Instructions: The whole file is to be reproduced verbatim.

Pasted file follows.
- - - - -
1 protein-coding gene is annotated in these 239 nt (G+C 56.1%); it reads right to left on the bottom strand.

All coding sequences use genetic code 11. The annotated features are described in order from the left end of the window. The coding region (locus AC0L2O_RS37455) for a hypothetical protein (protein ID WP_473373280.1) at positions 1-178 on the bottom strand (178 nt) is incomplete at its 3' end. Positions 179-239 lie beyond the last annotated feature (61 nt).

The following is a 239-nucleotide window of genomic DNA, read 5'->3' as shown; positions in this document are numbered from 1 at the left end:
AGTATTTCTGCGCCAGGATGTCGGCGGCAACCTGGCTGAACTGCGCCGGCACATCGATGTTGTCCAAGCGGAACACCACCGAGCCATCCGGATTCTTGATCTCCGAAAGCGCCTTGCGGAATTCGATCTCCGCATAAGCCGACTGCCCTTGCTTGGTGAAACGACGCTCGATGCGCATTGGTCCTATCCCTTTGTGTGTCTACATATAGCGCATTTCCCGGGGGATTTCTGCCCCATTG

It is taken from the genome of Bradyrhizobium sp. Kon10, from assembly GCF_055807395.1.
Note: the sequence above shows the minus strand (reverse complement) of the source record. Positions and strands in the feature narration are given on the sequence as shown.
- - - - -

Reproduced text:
1 protein-coding gene is annotated in these 239 nt (G+C 56.1%); it reads right to left on the bottom strand.

All coding sequences use genetic code 11. The annotated features are described in order from the left end of the window. The coding region (locus AC0L2O_RS37455) for a hypothetical protein (protein ID WP_473373280.1) at positions 1-178 on the bottom strand (178 nt) is incomplete at its 3' end. Positions 179-239 lie beyond the last annotated feature (61 nt).

The following is a 239-nucleotide window of genomic DNA, read 5'->3' as shown; positions in this document are numbered from 1 at the left end:
AGTATTTCTGCGCCAGGATGTCGGCGGCAACCTGGCTGAACTGCGCCGGCACATCGATGTTGTCCAAGCGGAACACCACCGAGCCATCCGGATTCTTGATCTCCGAAAGCGCCTTGCGGAATTCGATCTCCGCATAAGCCGACTGCCCTTGCTTGGTGAAACGACGCTCGATGCGCATTGGTCCTATCCCTTTGTGTGTCTACATATAGCGCATTTCCCGGGGGATTTCTGCCCCATTG

It is taken from the genome of Bradyrhizobium sp. Kon10, from assembly GCF_055807395.1.
Note: the sequence above shows the minus strand (reverse complement) of the source record. Positions and strands in the feature narration are given on the sequence as shown.